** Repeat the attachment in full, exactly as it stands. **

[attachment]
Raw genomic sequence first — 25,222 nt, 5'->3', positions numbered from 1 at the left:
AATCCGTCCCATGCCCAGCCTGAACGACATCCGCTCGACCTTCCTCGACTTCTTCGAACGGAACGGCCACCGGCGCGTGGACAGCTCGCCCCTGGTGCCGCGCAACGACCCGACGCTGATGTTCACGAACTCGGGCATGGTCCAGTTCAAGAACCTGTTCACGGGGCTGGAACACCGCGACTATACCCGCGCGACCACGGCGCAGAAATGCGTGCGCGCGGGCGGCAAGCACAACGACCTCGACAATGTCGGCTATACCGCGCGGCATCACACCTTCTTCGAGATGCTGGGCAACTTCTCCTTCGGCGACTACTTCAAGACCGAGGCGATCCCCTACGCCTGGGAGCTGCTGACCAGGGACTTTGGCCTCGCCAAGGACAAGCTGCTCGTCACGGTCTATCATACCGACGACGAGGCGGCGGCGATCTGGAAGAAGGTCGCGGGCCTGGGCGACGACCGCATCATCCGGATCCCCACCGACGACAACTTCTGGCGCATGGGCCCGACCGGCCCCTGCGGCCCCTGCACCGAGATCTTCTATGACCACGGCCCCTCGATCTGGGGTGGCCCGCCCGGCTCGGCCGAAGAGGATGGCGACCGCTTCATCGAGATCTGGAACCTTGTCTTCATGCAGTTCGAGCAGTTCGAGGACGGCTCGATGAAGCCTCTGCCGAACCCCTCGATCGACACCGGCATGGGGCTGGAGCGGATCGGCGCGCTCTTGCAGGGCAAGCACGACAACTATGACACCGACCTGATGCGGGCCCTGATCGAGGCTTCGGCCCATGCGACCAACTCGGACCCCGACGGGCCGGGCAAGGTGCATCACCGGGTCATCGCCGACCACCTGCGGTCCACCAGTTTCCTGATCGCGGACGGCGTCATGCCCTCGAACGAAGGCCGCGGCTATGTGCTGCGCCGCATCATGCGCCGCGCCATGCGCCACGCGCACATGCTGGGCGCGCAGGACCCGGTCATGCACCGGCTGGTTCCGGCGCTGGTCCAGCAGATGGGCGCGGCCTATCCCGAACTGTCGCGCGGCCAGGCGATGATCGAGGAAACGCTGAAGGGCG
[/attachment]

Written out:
Raw genomic sequence first — 25,222 nt, 5'->3', positions numbered from 1 at the left:
AATCCGTCCCATGCCCAGCCTGAACGACATCCGCTCGACCTTCCTCGACTTCTTCGAACGGAACGGCCACCGGCGCGTGGACAGCTCGCCCCTGGTGCCGCGCAACGACCCGACGCTGATGTTCACGAACTCGGGCATGGTCCAGTTCAAGAACCTGTTCACGGGGCTGGAACACCGCGACTATACCCGCGCGACCACGGCGCAGAAATGCGTGCGCGCGGGCGGCAAGCACAACGACCTCGACAATGTCGGCTATACCGCGCGGCATCACACCTTCTTCGAGATGCTGGGCAACTTCTCCTTCGGCGACTACTTCAAGACCGAGGCGATCCCCTACGCCTGGGAGCTGCTGACCAGGGACTTTGGCCTCGCCAAGGACAAGCTGCTCGTCACGGTCTATCATACCGACGACGAGGCGGCGGCGATCTGGAAGAAGGTCGCGGGCCTGGGCGACGACCGCATCATCCGGATCCCCACCGACGACAACTTCTGGCGCATGGGCCCGACCGGCCCCTGCGGCCCCTGCACCGAGATCTTCTATGACCACGGCCCCTCGATCTGGGGTGGCCCGCCCGGCTCGGCCGAAGAGGATGGCGACCGCTTCATCGAGATCTGGAACCTTGTCTTCATGCAGTTCGAGCAGTTCGAGGACGGCTCGATGAAGCCTCTGCCGAACCCCTCGATCGACACCGGCATGGGGCTGGAGCGGATCGGCGCGCTCTTGCAGGGCAAGCACGACAACTATGACACCGACCTGATGCGGGCCCTGATCGAGGCTTCGGCCCATGCGACCAACTCGGACCCCGACGGGCCGGGCAAGGTGCATCACCGGGTCATCGCCGACCACCTGCGGTCCACCAGTTTCCTGATCGCGGACGGCGTCATGCCCTCGAACGAAGGCCGCGGCTATGTGCTGCGCCGCATCATGCGCCGCGCCATGCGCCACGCGCACATGCTGGGCGCGCAGGACCCGGTCATGCACCGGCTGGTTCCGGCGCTGGTCCAGCAGATGGGCGCGGCCTATCCCGAACTGTCGCGCGGCCAGGCGATGATCGAGGAAACGCTGAAGGGCG